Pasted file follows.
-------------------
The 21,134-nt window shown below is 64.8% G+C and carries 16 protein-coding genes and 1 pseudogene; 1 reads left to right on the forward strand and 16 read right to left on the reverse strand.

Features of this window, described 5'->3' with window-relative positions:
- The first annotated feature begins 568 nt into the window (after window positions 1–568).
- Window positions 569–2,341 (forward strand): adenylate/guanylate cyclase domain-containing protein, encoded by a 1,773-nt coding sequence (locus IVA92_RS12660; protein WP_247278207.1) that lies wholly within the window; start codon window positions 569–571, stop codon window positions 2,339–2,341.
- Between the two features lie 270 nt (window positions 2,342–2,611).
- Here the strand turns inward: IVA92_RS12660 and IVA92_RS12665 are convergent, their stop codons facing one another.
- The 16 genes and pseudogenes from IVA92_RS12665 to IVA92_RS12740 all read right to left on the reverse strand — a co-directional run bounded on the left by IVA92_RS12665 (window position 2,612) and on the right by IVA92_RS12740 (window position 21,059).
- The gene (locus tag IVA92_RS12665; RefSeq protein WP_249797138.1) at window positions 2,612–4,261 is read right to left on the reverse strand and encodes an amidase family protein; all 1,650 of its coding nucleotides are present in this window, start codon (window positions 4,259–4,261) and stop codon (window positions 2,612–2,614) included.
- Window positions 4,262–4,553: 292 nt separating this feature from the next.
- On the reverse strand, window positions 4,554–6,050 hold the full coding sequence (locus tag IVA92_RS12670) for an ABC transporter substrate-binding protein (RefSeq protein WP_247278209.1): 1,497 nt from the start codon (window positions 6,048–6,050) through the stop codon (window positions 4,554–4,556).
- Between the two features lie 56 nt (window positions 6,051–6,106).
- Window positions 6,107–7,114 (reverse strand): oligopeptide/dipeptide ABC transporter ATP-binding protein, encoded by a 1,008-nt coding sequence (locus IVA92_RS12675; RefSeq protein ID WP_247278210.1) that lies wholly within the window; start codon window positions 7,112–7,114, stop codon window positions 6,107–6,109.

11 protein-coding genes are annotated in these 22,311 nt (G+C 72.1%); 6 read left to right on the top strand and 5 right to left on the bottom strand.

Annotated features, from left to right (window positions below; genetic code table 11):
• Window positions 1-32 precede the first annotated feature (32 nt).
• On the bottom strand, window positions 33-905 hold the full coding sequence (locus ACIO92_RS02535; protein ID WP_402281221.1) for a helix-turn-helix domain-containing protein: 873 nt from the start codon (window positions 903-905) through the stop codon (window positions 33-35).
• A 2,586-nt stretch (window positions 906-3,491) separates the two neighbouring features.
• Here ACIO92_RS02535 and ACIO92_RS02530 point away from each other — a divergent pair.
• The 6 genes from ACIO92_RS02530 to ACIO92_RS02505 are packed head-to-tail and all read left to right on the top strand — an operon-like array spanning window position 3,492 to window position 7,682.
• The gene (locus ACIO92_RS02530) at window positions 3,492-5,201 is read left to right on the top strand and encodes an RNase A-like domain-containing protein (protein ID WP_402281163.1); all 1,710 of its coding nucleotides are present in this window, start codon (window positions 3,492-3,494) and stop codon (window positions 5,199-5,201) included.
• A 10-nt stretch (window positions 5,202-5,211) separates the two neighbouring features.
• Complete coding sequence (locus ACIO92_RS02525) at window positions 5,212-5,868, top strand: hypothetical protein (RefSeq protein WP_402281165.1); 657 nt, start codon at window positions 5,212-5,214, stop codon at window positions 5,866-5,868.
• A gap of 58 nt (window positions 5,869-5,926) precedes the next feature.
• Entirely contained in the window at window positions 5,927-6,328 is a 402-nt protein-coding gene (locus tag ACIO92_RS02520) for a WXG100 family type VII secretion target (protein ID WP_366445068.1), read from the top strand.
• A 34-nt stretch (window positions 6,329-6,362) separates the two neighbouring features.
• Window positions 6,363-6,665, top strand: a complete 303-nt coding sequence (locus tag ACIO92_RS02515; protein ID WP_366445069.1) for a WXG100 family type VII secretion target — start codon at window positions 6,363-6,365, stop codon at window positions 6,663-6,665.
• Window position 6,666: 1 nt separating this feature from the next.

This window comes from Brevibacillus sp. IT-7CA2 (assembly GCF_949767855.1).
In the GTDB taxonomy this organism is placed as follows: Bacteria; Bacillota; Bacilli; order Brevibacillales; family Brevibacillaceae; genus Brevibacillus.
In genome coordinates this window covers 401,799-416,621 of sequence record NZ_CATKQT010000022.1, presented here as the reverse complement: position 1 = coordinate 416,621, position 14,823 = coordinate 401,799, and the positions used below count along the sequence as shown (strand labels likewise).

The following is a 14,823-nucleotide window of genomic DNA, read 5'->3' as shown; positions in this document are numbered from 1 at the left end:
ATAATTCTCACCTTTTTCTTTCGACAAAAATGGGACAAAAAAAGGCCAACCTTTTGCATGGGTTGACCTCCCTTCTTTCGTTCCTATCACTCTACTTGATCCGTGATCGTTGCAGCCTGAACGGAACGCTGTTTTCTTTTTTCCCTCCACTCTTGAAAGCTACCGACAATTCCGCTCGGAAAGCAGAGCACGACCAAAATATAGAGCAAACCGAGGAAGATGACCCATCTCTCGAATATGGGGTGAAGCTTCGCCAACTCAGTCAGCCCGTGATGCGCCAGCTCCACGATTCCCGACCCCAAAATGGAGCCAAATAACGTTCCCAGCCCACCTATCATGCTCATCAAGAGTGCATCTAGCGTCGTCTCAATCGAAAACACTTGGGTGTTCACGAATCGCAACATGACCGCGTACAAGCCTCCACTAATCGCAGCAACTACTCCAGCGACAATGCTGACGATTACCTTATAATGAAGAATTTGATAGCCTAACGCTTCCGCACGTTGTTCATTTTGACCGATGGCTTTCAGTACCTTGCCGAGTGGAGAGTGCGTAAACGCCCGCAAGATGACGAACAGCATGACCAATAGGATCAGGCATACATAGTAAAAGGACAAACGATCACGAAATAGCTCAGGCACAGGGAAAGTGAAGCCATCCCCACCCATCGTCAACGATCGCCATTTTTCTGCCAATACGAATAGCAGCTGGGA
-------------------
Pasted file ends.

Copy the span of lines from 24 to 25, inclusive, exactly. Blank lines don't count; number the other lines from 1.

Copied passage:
• Entirely contained in the window at window positions 5,927-6,328 is a 402-nt protein-coding gene (locus tag ACIO92_RS02520) for a WXG100 family type VII secretion target (protein ID WP_366445068.1), read from the top strand.
• A 34-nt stretch (window positions 6,329-6,362) separates the two neighbouring features.